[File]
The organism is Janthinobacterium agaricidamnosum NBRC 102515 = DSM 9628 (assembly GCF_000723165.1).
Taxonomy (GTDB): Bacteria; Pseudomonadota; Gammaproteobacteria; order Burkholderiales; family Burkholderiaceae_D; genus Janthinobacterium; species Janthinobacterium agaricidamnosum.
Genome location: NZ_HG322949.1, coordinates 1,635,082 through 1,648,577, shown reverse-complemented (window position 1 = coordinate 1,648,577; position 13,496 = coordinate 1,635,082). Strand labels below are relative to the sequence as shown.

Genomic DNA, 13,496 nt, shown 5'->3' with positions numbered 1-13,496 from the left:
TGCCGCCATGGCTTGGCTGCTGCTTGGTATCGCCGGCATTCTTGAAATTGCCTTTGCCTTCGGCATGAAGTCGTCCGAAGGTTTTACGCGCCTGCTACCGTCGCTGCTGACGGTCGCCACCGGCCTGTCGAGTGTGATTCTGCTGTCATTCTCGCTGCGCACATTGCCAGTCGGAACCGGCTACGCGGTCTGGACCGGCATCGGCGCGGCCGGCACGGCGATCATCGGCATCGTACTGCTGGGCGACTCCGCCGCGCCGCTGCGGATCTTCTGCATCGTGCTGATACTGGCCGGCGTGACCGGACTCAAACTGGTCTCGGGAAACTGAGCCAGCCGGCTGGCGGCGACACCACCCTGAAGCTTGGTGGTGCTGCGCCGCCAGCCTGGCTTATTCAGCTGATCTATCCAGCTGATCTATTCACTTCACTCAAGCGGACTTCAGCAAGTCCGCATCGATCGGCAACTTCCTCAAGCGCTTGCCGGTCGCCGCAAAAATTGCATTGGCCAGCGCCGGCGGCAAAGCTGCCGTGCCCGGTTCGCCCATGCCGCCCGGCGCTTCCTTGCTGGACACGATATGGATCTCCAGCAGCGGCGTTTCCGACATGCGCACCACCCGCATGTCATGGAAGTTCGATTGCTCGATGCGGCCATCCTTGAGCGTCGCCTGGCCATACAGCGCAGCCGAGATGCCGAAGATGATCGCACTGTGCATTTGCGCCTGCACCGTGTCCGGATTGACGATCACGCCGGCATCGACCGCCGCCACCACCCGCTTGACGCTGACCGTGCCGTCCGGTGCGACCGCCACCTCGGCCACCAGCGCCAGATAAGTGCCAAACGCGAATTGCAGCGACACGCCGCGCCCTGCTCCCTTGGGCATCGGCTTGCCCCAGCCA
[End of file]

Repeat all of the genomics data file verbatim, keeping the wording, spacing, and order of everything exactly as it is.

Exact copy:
The organism is Janthinobacterium agaricidamnosum NBRC 102515 = DSM 9628 (assembly GCF_000723165.1).
Taxonomy (GTDB): Bacteria; Pseudomonadota; Gammaproteobacteria; order Burkholderiales; family Burkholderiaceae_D; genus Janthinobacterium; species Janthinobacterium agaricidamnosum.
Genome location: NZ_HG322949.1, coordinates 1,635,082 through 1,648,577, shown reverse-complemented (window position 1 = coordinate 1,648,577; position 13,496 = coordinate 1,635,082). Strand labels below are relative to the sequence as shown.

Genomic DNA, 13,496 nt, shown 5'->3' with positions numbered 1-13,496 from the left:
TGCCGCCATGGCTTGGCTGCTGCTTGGTATCGCCGGCATTCTTGAAATTGCCTTTGCCTTCGGCATGAAGTCGTCCGAAGGTTTTACGCGCCTGCTACCGTCGCTGCTGACGGTCGCCACCGGCCTGTCGAGTGTGATTCTGCTGTCATTCTCGCTGCGCACATTGCCAGTCGGAACCGGCTACGCGGTCTGGACCGGCATCGGCGCGGCCGGCACGGCGATCATCGGCATCGTACTGCTGGGCGACTCCGCCGCGCCGCTGCGGATCTTCTGCATCGTGCTGATACTGGCCGGCGTGACCGGACTCAAACTGGTCTCGGGAAACTGAGCCAGCCGGCTGGCGGCGACACCACCCTGAAGCTTGGTGGTGCTGCGCCGCCAGCCTGGCTTATTCAGCTGATCTATCCAGCTGATCTATTCACTTCACTCAAGCGGACTTCAGCAAGTCCGCATCGATCGGCAACTTCCTCAAGCGCTTGCCGGTCGCCGCAAAAATTGCATTGGCCAGCGCCGGCGGCAAAGCTGCCGTGCCCGGTTCGCCCATGCCGCCCGGCGCTTCCTTGCTGGACACGATATGGATCTCCAGCAGCGGCGTTTCCGACATGCGCACCACCCGCATGTCATGGAAGTTCGATTGCTCGATGCGGCCATCCTTGAGCGTCGCCTGGCCATACAGCGCAGCCGAGATGCCGAAGATGATCGCACTGTGCATTTGCGCCTGCACCGTGTCCGGATTGACGATCACGCCGGCATCGACCGCCGCCACCACCCGCTTGACGCTGACCGTGCCGTCCGGTGCGACCGCCACCTCGGCCACCAGCGCCAGATAAGTGCCAAACGCGAATTGCAGCGACACGCCGCGCCCTGCTCCCTTGGGCATCGGCTTGCCCCAGCCA